Heparin or low molecular heparin is ordered when thrombosis is apparent and dominating. whether it is acute (overt) or chronic (non-overt) DIC. Nursing interventions are directed at the primary illness and DIC collectively.Matters_Summer_12_Matters! newsletter 6/21/12 12:02 PM Page 10 Academy of Medical-Surgical Nurses www.. A transfer to a critical care unit is needed for a critical. how the risk factors trigger DIC. if count is less than 50. Hinkle. Treatment Approaches Basic Treatment Advanced Treatment • Monitor vital signs • Monitor lab work and anticoagulation factors • Determine presence of risk factors and patient’s DIC score per ISTH • Assess for signs of bleeding or possible thrombi formation • Correct hypovolemia if present • Identify primary factor and ensure proper treatment is in place • Advocate for patient care. 2009.amsn. FDP measures the breakdown and lysis of fibrinogen. not treating the primary condition leads to increased mortality. Bare. The patient’s plan of care is individualized depending on the initiating factor that caused the DIC. Platelets may or may not be given depending on the clinical condition and laboratory results of the patient. it is important not to focus on curing or alleviating DIC. and medical-surgical nurses need to assess patients at risk for this lifethreatening condition and be prepared to advocate for the appropriate level of care. Diagnosis and treatment of DIC occur with the collaboration of clinical and laboratory information.. In developing the plan of care for the patient. unstable patient with overt DIC. and venipuncture sites) Bleeding ranges from minimal to severe hemorrhaging Source: Adapted from Smeltzer. no single course of action exists (see Table 3). Medical-Surgical Nurses’ Response to DIC DIC is a dynamic condition that changes rapidly and contributes to increased patient mortality and morbidity. 2009. urinary. knowledgeable of the risk factors. Medical-surgical nurses should be vigilant about identifying manifestations in patients at risk for DIC (see Table 4) and should also monitor laboratory values. 2009). Prolonged coagulation factors reflect the consumption and depletion of various coagulation agents.000 and active bleeding noted. mucous membranes. Conclusion DIC is relevant to the medicalsurgical specialty because it is the one specialty outside of critical care that cares for patients with multiple diagnoses. The medical-surgical nurse must be 10 Table 4. Most cases of DIC syndrome resolve spontaneously once the underlying condition is managed (Levi & Schmaier. and Table 3. Medical-surgical nurses must practice aseptic care and advocate for patients and themselves. and platelets. ISTH consistently states that the key to DIC treatment is specific and vigorous treatment of the underlying disorder. Levi et al. susceptibilities. 2009). such as a complete blood count (CBC) for decreases in red blood cells. therefore. Laboratory assays are done frequently in the attempt to capture and understand the dynamic environment of the DIC. and the pathophysiological processes involved in DIC. but eliminating the underlying causative factor. 2009. hemoglobin. or prior to an invasive procedure • Recombinant activated human protein C • Continue treatment of the primary disorder • Severe bleeding – can be treated with lysine analogues (such as tranexamic acid) Source: Adapted from Becker et al. which lead to the measurement of Factors V and VII. & Cheever. . Successful treatment or management of the initiating factor will eradicate or control DIC syndrome. DIC cases. Clinical Manifestations of DIC Spontaneous bruising Petechiae Decline in organ function Low blood pressure Bleeding from more than one site (gastrointestinal. hematology should be consulted and possible transfer to ICU if patient is critical (overt DIC) • Antibiotics for infections and sepsis • Routine platelet and coagulation factor replacement is not indicated in acute DIC • Administration of unfractionated heparin (UFH) weightbased • Lovenox (Enoxaparin) or other low molecular weight heparin • Fresh frozen plasma if the PT or aPTT is prolonged and clinically relevant • Platelet transfusion. A patient can present with and/or develop DIC at any time. The medical-surgical nurse responds first by identifying patients at risk and then being alert for the subtle changes in the patient’s condition that could signal the development of DIC (Levi & Schmaier. hematocrit.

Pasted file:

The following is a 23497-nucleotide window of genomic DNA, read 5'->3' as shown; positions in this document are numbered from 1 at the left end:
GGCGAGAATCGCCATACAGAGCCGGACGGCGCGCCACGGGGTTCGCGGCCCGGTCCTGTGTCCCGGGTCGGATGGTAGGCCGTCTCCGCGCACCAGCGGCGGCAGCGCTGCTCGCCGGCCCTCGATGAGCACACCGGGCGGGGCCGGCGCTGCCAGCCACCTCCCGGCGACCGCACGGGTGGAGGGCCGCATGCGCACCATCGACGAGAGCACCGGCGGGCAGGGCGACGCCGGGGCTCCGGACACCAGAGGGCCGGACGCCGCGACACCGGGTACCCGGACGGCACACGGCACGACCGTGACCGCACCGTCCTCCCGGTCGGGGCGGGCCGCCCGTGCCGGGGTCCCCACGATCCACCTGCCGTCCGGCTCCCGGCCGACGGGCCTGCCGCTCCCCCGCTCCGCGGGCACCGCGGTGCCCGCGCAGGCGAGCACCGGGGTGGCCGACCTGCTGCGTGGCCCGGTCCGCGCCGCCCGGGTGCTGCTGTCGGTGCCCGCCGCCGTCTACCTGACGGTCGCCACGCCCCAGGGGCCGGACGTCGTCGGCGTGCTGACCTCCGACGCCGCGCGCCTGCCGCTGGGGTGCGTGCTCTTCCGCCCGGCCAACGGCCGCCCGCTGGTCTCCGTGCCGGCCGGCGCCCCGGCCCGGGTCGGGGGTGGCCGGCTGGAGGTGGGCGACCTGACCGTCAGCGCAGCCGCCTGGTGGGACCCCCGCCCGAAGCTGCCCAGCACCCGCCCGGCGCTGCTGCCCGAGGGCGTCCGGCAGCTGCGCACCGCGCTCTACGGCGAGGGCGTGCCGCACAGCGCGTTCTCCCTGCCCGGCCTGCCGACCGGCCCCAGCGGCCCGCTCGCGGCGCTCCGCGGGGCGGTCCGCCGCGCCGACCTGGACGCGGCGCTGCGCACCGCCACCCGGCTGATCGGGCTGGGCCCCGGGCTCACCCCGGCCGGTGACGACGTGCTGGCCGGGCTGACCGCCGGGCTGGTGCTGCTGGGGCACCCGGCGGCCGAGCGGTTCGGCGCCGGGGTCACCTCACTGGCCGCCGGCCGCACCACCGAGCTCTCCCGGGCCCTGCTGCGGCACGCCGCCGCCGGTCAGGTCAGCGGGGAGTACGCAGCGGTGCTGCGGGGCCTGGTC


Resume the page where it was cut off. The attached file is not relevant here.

& Wira. B. J.G. Nursing2008. and personnel issues. (2010). Inserted in this copy of MedSurg Matters! is a removable poster explaining the characteristics of a healthy work environment. you’d have an extra $201 in your pocket.The work of nurses and physicians overlaps more and more. H. A Culture of Concern for Patients One Value of Membership: Contact Hours Membership in AMSN is $84 per year. & Zhou. (2006). Bare.Y. in your break room.44767 Wei.1182/blood-2009-04-210021 Additional Reading Levi. Thrombosis Journal. Adequacy of Staffing Kramer and colleagues (2008) reported that the perception of adequate staffing is the measurable factor in creating a HWE. or in your cafeteria. C.S. Because of this.).. Crystal structure of protein Z–dependent inhibitor complex shows how protein Z functions as a cofactor in the membrane inhibition of factor X.07600.03891.2010. 38(1). K. J. Shaaban.Yan. A comparison between a single dose endotoxemia model and a double hit endotoxin induced Shwartzman reaction. (2009). 2008). (2009). This does cause one problem – what are you going to do with all your savings? Just another way AMSN is supporting you! Shared values and beliefs must be reflected in behaviors. 13(4).H. rest room. 11 .medscape. & Wakodkar. Journal of Thrombosis and Haemostasis. She is a member of the MedSurg Matters! Editorial Committee. When a nurse lacks competent co-workers. H..). Lippincott Williams & Wilkins. 114(17). P. A. and more. doi:10. (2009). RN. viable. 144-146.H.. M..H.15387836.. Journal of the American Hematological Society: Blood. Pitman. & Schmaier.. P. G.x Tammeshin Frazier.W. C. Volume 21 – Number 3/4 Defining a Healthy Work Environment continued from page 1 Working with Clinically Competent Nurses Clinically competent nurses will have degrees..4103/0971-9261. Contact hours often total over 20 per year. Medical-surgical nursing: Critical thinking in patient care (5th ed.. Kumar.1111/j. & Watson. it hurts both quality patient care and job satisfaction. A. Essentials of a magnetic work LeMone. policies. H. Please use it to engage conversation in your workplace by displaying it on your unit. M. You have the support of AMSN with you! Reference Kramer. M. Inherent in this is the need for the nurse to be knowledgeable – to know what best practice is through evidence-based practice and continuing education. and peer reinforcement. working with budgets. Thus administration should confer with nurses on staffing standards. Positive Nurse/Physician Relationships A good relationship between nurses and physicians is essential for improving patient care. (2009). S. British Journal of Haemotology. Brunner & Suddarth’s textbook of medical-surgical nursing (12th ed. Academy of Medical-Surgical Nurses (AMSN). The enabling structure must be visible. doi:10. 1475-1476. Low dose endotoxin priming is accountable for coagulation abnormalities and organ damage observed in the Shwartzman reaction. doi:10. MD.A. (2008). Philadelphia. Retrieved from http://emedicine. Burke. P. BSN. Levi. M. placing patients.Thachil.. Cate. is a Travel Nurse. CMSRN. C. & Cheever.U.. Hinkle.. 24-33. they are asked for and provide feedback and input in decision-making. R. Disseminated intravascularcoagulation in emergency medicine.13652141.R. Nurses must perceive that they have the support of adequate staffing to help them better perform their duties. To receive all the contact hours provided in 2011 without an AMSN to learn more about how you can help create a healthy work environment in your workplace. Disseminated intravascular coagulation or extended intravascular coagulation in massive pulmonary embolism. Supportive Nurse Managers Nurse-managers are very involved in many levels. (2009).S. national specialty certifications.1186/14779560-4-13 Smeltzer. J. & Maguire. and these professionals must recognize the other is bringing an important facet of care to the table.Toh. 3662-3667.G. NJ.C. Schmalenberg. Melissa Patterson is Customer Service Coordinator. If you have an AMSN membership... M...1111/j. NJ: Pearson. A. Baltimore. K.2009. Randstad HealthCare.medscape.x Slofstra.amsn.L. you would spend approximately $285. Guidelines for the diagnosis and management of disseminated intravascular coagulation. Each employee plays a role in communicating and reinforcing the culture. their role is pivotal in creating (or hindering) a HWE through each of these essentials. 8(7)... Disseminated intravascular coagulation. doi:10.. & Bauldoff. & Spek. Carrell. C. M. Autonomous Nursing Practice A nurse must have the freedom to act on what he or she knows to provide the best patient care. Retrieved from http://emedicine. 1-7.Matters_Summer_12_Matters! newsletter 6/21/12 12:02 PM Page 11 866-877-2676 References Becker. 4(13). Somashekhar. AMSN members get free contact hours from journal and newsletter articles. Chronic disseminated intravascular coagulation presenting as a renal mass.. (2008)...M. 145(1). Control Over Nursing Practice When nurses have control over their practice. The nurse-manager must support his or her nurses. S.. Z. Journal of Indian Association of Pediatric Surgeons. 23-27. managing staff.The concern is for both the patients and the nurses who care for them. Kadamba. (2010).com/article/199627 Levi. and supported (Kramer et al. doi:10. Be sure to visit www. Upper Saddle River.